Road rage is a real danger on New Jersey highways, laws stiffen
May 14, 2012
Truly coincidental, accidental things happen all the time. On the road, it is surely possible for two drivers to both properly signal and both move at the same time from two outer lanes into the middle lane. We’ve probably all seen it happen or had it happen to us on one of New Jersey’s busy highways.
Normally, these types of encounters end with a friendly wave and a face that says “oops!” or “my bad!” Some drivers do not take it so well. They may say a swear word or flash a not-so-polite gesture. No nice, but not reckless. When someone takes it to the level of aggressive road rage, it creates a risk that causes some of the most serious car accidents on the roads.
Almost every incident of road rage involves a dangerous weapon. People tend to forget that a powerful motor vehicle is as dangerous as a gun. When a driver on the road uses their vehicle to tail too closely to the car ahead, speed next to them, cut them off, rear-end another’s car or any other overly aggressive behavior, it can cause deadly results.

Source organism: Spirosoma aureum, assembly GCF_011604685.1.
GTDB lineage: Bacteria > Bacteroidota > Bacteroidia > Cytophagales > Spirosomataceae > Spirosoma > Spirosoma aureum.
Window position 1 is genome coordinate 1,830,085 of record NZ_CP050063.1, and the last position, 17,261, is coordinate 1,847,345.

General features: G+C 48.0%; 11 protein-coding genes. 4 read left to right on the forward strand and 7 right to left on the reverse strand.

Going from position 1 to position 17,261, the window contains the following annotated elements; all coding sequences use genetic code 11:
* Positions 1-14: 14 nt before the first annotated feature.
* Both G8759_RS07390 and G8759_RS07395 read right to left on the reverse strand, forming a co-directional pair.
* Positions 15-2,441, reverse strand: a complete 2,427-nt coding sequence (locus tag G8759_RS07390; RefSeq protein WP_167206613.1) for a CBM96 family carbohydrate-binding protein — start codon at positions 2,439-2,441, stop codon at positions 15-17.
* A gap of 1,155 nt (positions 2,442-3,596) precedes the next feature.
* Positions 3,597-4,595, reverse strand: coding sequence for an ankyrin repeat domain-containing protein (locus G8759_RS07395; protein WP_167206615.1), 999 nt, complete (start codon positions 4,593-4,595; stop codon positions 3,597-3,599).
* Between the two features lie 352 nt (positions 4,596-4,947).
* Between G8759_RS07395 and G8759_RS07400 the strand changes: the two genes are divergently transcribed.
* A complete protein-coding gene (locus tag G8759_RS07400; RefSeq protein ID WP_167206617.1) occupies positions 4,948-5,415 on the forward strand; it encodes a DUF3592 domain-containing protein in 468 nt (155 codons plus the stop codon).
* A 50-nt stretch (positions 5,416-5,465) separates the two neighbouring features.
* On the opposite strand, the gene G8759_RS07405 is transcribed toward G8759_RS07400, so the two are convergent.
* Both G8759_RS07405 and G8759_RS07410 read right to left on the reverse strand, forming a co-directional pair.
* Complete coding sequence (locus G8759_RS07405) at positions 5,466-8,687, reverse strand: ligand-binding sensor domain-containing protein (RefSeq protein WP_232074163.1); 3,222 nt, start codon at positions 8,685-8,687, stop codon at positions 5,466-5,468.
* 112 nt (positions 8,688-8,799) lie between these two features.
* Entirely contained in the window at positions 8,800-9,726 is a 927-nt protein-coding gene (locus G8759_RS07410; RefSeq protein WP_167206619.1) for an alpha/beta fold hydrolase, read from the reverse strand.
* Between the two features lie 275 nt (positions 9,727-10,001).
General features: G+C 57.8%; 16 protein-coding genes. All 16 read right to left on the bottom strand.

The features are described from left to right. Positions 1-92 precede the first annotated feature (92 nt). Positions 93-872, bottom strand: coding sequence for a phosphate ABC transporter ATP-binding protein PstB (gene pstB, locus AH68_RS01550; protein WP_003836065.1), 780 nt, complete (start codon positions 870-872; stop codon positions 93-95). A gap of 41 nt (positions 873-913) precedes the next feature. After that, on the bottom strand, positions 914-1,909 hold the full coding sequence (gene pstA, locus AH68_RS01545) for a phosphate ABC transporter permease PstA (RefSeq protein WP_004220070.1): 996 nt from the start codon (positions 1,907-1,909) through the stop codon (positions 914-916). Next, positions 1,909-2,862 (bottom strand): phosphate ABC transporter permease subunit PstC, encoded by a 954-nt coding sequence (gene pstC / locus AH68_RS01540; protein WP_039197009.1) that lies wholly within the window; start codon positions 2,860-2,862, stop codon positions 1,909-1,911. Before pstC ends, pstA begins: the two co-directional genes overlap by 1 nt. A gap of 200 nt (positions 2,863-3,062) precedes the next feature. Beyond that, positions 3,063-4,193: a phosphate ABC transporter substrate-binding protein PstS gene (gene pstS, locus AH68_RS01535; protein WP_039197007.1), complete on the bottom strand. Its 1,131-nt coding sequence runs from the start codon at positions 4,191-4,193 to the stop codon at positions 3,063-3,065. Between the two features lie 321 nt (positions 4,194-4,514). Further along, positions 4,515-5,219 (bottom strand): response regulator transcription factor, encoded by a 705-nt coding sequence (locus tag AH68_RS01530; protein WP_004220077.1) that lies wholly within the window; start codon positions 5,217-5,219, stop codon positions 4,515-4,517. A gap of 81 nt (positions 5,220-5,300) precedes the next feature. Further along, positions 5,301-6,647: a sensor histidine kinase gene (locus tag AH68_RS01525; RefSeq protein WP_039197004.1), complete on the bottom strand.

New Jersey legislators recently increased the penalties for drivers who lose control of their emotions. Jessica’s Law went into effect at the end of April, increasing the penalties for those found to have caused bodily harm through the aggressive operation of an auto or vessel.
The bill was written after a young girl became the victim of another’s road rage. The young girl was seriously hurt in the resulting accident. Her injuries resulted in 24 surgeries and left her in a wheelchair, paralyzed at the waist.
The dangers of road rage are real. No matter what happens on the road, no driver should be subjected to the injuries this young girl was forced to endure. Leave the criminal deterrents to the police. If you have become a victim of road rage, you have the right to seek compensation that will not only hold the aggressor liable, but will give you the support you need to rebuild.
Source: Examiner, “Road rage penalties in New Jersey are now stiffer,” Eric Braun, April 21, 2012